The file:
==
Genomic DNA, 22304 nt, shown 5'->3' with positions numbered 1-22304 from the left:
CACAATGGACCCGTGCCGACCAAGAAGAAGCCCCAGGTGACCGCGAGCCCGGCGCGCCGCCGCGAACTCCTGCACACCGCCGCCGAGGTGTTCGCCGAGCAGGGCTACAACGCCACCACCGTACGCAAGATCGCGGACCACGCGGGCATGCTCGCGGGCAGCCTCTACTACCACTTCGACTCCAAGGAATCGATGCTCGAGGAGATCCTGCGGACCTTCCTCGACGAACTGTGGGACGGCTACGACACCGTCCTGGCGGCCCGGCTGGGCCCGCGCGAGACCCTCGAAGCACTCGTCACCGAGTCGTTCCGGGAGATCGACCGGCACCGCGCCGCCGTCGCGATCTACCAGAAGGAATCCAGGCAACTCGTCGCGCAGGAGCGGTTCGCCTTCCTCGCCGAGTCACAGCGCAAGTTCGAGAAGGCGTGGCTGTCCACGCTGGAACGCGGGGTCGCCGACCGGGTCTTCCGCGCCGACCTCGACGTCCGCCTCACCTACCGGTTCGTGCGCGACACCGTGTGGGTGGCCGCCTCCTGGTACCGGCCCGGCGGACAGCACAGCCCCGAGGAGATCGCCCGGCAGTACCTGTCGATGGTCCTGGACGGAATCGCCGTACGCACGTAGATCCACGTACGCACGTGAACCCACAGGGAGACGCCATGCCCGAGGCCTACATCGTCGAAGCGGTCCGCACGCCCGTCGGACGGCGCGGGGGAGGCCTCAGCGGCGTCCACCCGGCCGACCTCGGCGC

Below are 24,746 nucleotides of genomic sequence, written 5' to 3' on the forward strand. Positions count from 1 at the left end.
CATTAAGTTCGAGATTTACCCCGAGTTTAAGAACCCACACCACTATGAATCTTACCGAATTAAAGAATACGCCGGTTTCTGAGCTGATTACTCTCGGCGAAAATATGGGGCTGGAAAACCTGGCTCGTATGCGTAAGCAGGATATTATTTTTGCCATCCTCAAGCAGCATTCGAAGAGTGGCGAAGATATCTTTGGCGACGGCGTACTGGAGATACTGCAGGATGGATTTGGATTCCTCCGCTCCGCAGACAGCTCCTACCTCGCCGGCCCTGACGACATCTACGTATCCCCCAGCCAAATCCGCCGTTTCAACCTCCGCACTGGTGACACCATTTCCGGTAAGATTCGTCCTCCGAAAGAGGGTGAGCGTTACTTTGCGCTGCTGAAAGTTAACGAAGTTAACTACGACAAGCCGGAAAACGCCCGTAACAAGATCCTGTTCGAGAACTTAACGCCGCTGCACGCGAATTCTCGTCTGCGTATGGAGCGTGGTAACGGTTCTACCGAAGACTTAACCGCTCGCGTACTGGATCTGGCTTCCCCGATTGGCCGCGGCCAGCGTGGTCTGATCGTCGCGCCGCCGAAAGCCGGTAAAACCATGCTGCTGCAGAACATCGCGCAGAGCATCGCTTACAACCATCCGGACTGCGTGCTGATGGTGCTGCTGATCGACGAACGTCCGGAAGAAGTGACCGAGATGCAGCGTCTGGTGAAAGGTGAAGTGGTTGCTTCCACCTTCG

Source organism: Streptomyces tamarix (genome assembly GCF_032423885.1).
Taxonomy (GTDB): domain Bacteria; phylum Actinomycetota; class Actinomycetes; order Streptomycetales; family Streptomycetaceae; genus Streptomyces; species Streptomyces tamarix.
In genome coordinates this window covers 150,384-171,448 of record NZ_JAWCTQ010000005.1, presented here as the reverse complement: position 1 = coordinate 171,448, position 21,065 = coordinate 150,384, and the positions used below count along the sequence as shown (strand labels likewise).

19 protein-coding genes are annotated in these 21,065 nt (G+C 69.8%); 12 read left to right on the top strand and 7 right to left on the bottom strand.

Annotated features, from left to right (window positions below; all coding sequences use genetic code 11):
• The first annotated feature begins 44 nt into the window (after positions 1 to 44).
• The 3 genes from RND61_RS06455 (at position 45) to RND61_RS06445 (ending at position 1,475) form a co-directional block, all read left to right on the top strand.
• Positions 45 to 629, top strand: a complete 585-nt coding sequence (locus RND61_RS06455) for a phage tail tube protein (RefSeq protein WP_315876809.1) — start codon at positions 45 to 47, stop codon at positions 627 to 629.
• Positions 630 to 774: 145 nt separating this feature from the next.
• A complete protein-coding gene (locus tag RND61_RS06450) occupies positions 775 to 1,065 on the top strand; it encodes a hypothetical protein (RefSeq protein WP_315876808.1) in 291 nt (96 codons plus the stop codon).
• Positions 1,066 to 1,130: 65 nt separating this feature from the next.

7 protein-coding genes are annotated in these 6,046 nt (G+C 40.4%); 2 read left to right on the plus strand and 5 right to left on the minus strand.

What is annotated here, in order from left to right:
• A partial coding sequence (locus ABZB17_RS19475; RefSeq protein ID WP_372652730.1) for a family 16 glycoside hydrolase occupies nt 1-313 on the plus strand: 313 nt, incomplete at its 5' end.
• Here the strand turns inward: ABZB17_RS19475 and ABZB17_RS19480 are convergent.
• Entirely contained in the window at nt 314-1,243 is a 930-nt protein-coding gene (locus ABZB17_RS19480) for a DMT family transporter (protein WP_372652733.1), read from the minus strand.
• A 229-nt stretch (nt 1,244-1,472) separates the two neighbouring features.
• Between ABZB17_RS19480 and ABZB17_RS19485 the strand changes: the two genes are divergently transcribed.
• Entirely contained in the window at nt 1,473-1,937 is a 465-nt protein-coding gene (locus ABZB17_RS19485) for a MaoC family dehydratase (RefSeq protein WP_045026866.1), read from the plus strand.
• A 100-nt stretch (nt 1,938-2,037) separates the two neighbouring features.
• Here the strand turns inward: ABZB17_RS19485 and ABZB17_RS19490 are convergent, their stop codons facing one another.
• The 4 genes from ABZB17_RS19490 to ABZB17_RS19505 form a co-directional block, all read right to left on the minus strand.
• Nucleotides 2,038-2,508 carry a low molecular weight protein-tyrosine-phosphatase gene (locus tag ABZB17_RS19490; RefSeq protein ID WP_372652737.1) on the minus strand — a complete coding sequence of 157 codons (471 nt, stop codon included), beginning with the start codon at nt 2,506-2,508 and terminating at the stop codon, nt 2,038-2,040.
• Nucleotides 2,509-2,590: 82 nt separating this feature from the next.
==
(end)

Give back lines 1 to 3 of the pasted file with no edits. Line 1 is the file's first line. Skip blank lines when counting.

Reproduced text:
Genomic DNA, 22304 nt, shown 5'->3' with positions numbered 1-22304 from the left:
CACAATGGACCCGTGCCGACCAAGAAGAAGCCCCAGGTGACCGCGAGCCCGGCGCGCCGCCGCGAACTCCTGCACACCGCCGCCGAGGTGTTCGCCGAGCAGGGCTACAACGCCACCACCGTACGCAAGATCGCGGACCACGCGGGCATGCTCGCGGGCAGCCTCTACTACCACTTCGACTCCAAGGAATCGATGCTCGAGGAGATCCTGCGGACCTTCCTCGACGAACTGTGGGACGGCTACGACACCGTCCTGGCGGCCCGGCTGGGCCCGCGCGAGACCCTCGAAGCACTCGTCACCGAGTCGTTCCGGGAGATCGACCGGCACCGCGCCGCCGTCGCGATCTACCAGAAGGAATCCAGGCAACTCGTCGCGCAGGAGCGGTTCGCCTTCCTCGCCGAGTCACAGCGCAAGTTCGAGAAGGCGTGGCTGTCCACGCTGGAACGCGGGGTCGCCGACCGGGTCTTCCGCGCCGACCTCGACGTCCGCCTCACCTACCGGTTCGTGCGCGACACCGTGTGGGTGGCCGCCTCCTGGTACCGGCCCGGCGGACAGCACAGCCCCGAGGAGATCGCCCGGCAGTACCTGTCGATGGTCCTGGACGGAATCGCCGTACGCACGTAGATCCACGTACGCACGTGAACCCACAGGGAGACGCCATGCCCGAGGCCTACATCGTCGAAGCGGTCCGCACGCCCGTCGGACGGCGCGGGGGAGGCCTCAGCGGCGTCCACCCGGCCGACCTCGGCGC

Below are 24,746 nucleotides of genomic sequence, written 5' to 3' on the forward strand. Positions count from 1 at the left end.